Saturday, May 29, 2010

Orthotics? What's the point?

Those of you who may follow me on Twitter or Facebook (or even read the other blog) may know that I wear orthotics. As defined, orthotics are "orthopedic 'appliance[s]' designed to support, straighten or improve the functioning of a body part; an orthosis." The ones that adorn my feet (and have since I was eight years old) are called SMOs, or supramalleolar orthoses. Before I turned eight, the doctor prescribed that I wear an AFO (ankle-foot orthosis) on my left foot, while an SMO was on the right.

Before the transition, I wore two AFOs, which is standard for children with cerebral palsy, and they are often referred to as "leg braces" to the general population.

As a general rule, I disagree with orthotics. Though they have assisted me to achieve my current level of ambulation, I believe that they give the consumer a false sense of reality. Through the early years, orthotics will be helpful to a child, but as he/she matures and develops, they become more of a hindrance than an assistance. For example, if my SMOs were not "trimmed" at the toes, I would not have known what the ground felt like when walking, and it could have taken more time for me to successfully achieve that goal. Orthotics have been a key player in my achievements with mobility and balance, but I feel as though they have become one of the older practices in children with disabilities and medical needs.

Think about the definition of the word "orthotic" described above. Life shouldn't be like that. A veer off the straight and narrow path of life, and the traditional methodologies for your career, for your family, for your academic life, or for your social relationships is the way that they spoil, the way that they expire, and the way that they can die out. Such a "cookie cutter" of an existence can cause one to slowly burn out and feel out-of-place, feel unwanted, or feel as if there might be something of a higher passion instilled within him/her.

As a matter of fact, a realization of a true dream and the realization that it can come true has happened in my life over the last few months. Since I was young, I have been heavily immersed in the medical field, due to the fact that I have had many, may, many issues and doctor visits over the years (as have many of you!), and I feel as though it is, and always has been, my calling to enter into the medical field.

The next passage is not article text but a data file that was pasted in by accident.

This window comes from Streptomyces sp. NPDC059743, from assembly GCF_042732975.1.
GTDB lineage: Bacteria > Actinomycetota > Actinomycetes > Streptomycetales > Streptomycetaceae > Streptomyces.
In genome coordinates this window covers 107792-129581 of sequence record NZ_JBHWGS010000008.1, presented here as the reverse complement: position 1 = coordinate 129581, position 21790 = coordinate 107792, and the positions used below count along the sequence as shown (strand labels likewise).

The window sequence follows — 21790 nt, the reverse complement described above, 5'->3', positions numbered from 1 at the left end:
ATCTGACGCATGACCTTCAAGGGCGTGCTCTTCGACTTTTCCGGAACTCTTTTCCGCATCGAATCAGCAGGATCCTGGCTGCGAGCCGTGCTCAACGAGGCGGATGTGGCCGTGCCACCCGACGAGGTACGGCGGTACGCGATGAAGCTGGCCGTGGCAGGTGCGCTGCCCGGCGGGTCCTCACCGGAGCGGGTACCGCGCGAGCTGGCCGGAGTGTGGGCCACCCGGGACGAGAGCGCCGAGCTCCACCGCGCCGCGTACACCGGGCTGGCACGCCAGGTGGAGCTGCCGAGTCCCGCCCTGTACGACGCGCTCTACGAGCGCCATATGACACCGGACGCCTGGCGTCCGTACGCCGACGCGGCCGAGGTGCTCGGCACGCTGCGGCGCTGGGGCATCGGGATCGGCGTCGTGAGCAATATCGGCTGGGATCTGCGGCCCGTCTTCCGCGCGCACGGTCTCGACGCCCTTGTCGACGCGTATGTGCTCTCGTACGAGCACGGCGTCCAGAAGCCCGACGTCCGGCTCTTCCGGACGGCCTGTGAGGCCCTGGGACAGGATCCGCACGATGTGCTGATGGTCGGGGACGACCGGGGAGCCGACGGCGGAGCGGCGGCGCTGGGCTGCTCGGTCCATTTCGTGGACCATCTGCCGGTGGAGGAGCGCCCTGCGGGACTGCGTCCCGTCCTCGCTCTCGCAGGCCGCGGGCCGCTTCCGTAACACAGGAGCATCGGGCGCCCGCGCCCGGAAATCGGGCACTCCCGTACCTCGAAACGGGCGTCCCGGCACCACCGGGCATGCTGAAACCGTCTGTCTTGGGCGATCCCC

I've never been able to find a profession, aside from that of a medical doctor, which will allow the interactions with patients that I think I'm seeking. It's always been in the back of my mind to go to medical school, but what if you do not enjoy math, science, and the things associated with the endeavor? Many would think that it would be problematic, but it's really not. There are ways that you can become a medical doctor and still not specifically enjoy either one. In fact, in recent years, according to my university's pre-medical website, students who have non-science based degrees.

Thus, it is my dream to go on to medical school to become a pediatric physiatrist and/or a developmental pediatrician, or a Doctor of Physical Medicine and Rehabilitation.

One thing I desperately hope for my medical school career is that it isn't dominated by orthotics, figurateively or literally, and that I am able to enjoy the benefits of the practice I've been doing by wearing shoes without my braces for quite some time now. If its a strenuous day, I usually try to stick to an athletic shoe, but more and more, I try to expose the situation in as many environments as possible, similar to the philosophies of the clinical years of medical school

Are you ready for the wild, orthotic-free ride for the next nearly twelve years?

image credit: TC Flex AFO System


  1. I hope you never lose your idealism and altruism. So often medical school beats you down and turns you into a pessimistic and bitter shell of your former self. That's certainly what I've found. Ok, maybe I'm exaggerating slightly, but you get the picture!

    Good luck with it all! Is that twelve years until you qualify as a doctor or until you complete residency?

    Will (@bungeechump)

  2. This is an absolutely beautiful discussion of some of the pratfalls of the medical field. When I was in high school, and seriously considering being pre-med in college, I was told by an admissions counselor at UMDNJ that I would be a better doctor if I took the prerequisite courses and majored in something I truly loved. Even though I adore chemistry and biology - I was encouraged to be an art major!

    His reasoning, and one I think you will also agree with, is that doctors who have studied something other than science, math, and medicine, tend to think outside the box more readily. That means thinking of ways to help patients gain the balance and mobility that come with orthotics without necessarily forcing the false reality for life.

    I think your reasons for pursing medicine, and the path you have planned for yourself are truly admirable. I let my chance at a career in medicine slip away, at least for now, because of other life goals. Don't let yours go. We need more doctors like you!

    -Lauren (@unguidedmissile)

  3. Do you think, based on your experience with orthotics, that it could be more of a weeing process for some? Like a child learning to use them, and how you've kind of stopped using them in your adult life.

  4. Peanut used orthodics when she was younger. Specifically the Sure Steps. Now she has "hot dog" inserts in her shoes to help with her arch and turned in ankles. However, I see your point. We can never become complaisant in the medical field and need to keep looking for ways to improve. We are lucky to have you on our side!